Part Two. The urgent need for action
Chapter One. Chronic diseases: causes and health impact
A vision for the future
Reducing deaths and improving lives
Recent progress in public health has helped people in many parts of the world to live longer and healthier lives. There is abundant evidence of how the use of existing knowledge has led to major improvements in the life expectancy and quality of life of middle-aged and older people. Yet as this chapter has shown, approximately four out of five chronic disease deaths now occur in low and middle income countries. People in these countries are also more prone to dying prematurely than those in high income countries.
The results presented in this chapter suggest that a global goal for preventing chronic disease is needed to generate the sustained actions required to reduce the disease burden. The target for this proposed goal is an additional 2% reduction in chronic disease death rates annually over the next 10 years to 2015. The indicators for the measurement of success towards this goal are the number of chronic disease deaths averted and the number of healthy life years gained. This target was developed based on the achievements of several countries, such as Poland, which achieved a 6-10% annual reduction in cardiovascular deaths during the 1990s (8). Similar results have been realized over the past three decades in a number of countries in which comprehensive programmes have been introduced, such as Australia, Canada, New Zealand, the United Kingdom, and the United States (9-11).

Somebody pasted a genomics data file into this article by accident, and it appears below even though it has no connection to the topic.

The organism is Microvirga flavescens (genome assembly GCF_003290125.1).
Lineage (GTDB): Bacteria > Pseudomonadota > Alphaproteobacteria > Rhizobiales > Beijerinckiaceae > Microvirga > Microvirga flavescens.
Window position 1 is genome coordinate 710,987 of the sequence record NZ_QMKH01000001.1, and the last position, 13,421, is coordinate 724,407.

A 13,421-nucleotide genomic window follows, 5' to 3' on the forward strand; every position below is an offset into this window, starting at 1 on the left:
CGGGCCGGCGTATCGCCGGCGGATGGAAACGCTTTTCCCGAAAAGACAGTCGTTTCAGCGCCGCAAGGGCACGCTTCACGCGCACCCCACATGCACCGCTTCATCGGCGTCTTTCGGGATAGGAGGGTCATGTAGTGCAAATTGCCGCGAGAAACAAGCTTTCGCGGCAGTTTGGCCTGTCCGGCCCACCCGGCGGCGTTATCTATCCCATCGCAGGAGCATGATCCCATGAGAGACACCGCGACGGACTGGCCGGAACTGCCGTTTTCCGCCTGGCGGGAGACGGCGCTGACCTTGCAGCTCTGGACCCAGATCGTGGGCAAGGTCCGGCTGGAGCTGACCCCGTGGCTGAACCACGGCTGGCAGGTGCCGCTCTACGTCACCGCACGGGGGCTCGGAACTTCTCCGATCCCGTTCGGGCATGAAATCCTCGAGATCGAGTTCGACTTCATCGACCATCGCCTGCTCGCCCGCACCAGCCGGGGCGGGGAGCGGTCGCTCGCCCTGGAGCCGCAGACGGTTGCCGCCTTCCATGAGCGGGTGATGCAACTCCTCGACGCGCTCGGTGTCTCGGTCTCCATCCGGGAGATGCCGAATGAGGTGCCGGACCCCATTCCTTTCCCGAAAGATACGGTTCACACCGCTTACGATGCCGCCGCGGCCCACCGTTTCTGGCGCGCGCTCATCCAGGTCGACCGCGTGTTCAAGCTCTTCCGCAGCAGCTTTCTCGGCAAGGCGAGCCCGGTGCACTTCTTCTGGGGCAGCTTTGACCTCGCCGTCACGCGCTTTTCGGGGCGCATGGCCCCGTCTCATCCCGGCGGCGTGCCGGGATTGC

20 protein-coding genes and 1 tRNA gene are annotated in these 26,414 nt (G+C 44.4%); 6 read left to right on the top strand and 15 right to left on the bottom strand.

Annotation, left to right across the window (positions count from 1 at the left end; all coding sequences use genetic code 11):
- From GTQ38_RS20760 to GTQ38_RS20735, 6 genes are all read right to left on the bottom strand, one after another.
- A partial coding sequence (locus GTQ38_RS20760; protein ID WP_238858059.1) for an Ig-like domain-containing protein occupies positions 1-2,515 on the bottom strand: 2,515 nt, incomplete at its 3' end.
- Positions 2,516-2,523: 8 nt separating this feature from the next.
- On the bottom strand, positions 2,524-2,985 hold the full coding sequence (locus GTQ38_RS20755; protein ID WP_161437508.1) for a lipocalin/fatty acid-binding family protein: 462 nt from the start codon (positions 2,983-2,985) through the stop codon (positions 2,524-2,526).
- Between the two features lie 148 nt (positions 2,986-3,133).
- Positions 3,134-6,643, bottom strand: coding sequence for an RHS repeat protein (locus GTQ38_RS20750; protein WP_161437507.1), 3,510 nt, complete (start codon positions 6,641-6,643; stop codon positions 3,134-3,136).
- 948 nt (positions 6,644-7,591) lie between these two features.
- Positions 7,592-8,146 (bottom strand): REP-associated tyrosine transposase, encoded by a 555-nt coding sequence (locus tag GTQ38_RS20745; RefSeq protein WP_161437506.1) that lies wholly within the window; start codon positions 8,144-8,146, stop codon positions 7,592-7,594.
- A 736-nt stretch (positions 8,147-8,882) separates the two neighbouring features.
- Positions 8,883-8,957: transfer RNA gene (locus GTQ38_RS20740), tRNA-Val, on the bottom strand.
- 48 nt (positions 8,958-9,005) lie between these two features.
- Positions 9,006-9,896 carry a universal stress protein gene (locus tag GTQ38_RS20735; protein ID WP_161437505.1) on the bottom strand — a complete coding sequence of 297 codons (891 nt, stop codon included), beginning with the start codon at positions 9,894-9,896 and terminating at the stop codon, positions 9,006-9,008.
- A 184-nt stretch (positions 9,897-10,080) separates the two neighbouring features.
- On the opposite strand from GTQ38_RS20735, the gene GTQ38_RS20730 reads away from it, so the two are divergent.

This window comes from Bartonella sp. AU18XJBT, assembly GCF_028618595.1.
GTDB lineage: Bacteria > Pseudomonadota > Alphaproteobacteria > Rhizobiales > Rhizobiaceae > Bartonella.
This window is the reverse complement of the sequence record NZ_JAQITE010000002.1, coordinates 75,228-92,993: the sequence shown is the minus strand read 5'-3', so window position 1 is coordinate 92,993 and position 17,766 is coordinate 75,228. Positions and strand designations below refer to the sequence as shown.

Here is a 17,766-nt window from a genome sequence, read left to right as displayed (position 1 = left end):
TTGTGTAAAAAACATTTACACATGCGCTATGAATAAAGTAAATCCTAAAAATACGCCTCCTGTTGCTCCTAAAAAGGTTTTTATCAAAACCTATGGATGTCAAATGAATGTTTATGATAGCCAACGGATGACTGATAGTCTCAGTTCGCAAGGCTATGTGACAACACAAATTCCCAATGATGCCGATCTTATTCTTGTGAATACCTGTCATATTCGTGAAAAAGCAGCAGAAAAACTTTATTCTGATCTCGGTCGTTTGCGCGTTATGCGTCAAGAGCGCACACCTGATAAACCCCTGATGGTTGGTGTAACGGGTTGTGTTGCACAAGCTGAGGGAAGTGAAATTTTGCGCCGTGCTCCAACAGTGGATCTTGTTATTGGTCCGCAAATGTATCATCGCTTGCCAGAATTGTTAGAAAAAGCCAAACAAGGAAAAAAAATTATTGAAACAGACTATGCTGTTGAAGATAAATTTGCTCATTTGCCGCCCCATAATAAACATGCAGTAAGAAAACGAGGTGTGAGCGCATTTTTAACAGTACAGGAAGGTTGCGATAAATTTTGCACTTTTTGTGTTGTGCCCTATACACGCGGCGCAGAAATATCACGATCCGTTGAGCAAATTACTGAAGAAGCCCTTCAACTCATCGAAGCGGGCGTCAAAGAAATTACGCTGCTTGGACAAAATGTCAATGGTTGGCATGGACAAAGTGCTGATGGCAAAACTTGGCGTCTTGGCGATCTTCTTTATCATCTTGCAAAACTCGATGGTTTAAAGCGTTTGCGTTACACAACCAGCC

This global goal aims to reduce death rates in addition to the declines already projected for many chronic diseases - and would result in 36 million chronic disease deaths averted by 2015. This represents an increase of approximately 500 million life years gained for the world over the 10-year period. Cardiovascular diseases and cancers are the diseases for which most deaths would be averted. Most of the deaths averted from specific chronic diseases would be in low and middle income countries as demonstrated by the top figure, opposite (12).
Every death averted is a bonus, but the goal contains an additional positive feature: almost half of these averted deaths would be in men and women under 70 years of age (see figure below). Extending their lives for the benefit of the individuals concerned, their families and communities is in itself the worthiest of goals. It also supports the overall goal of chronic disease prevention and control, which is to delay mortality from these diseases and to promote healthy ageing of people everywhere. This goal is ambitious and adventurous, but it is neither extravagant nor unrealistic. The means to achieve it, based on the evidence and best practices from countries that have already made such improvements, such as the United Kingdom and the other countries referred to above, are outlined in Parts Three and Four of this report.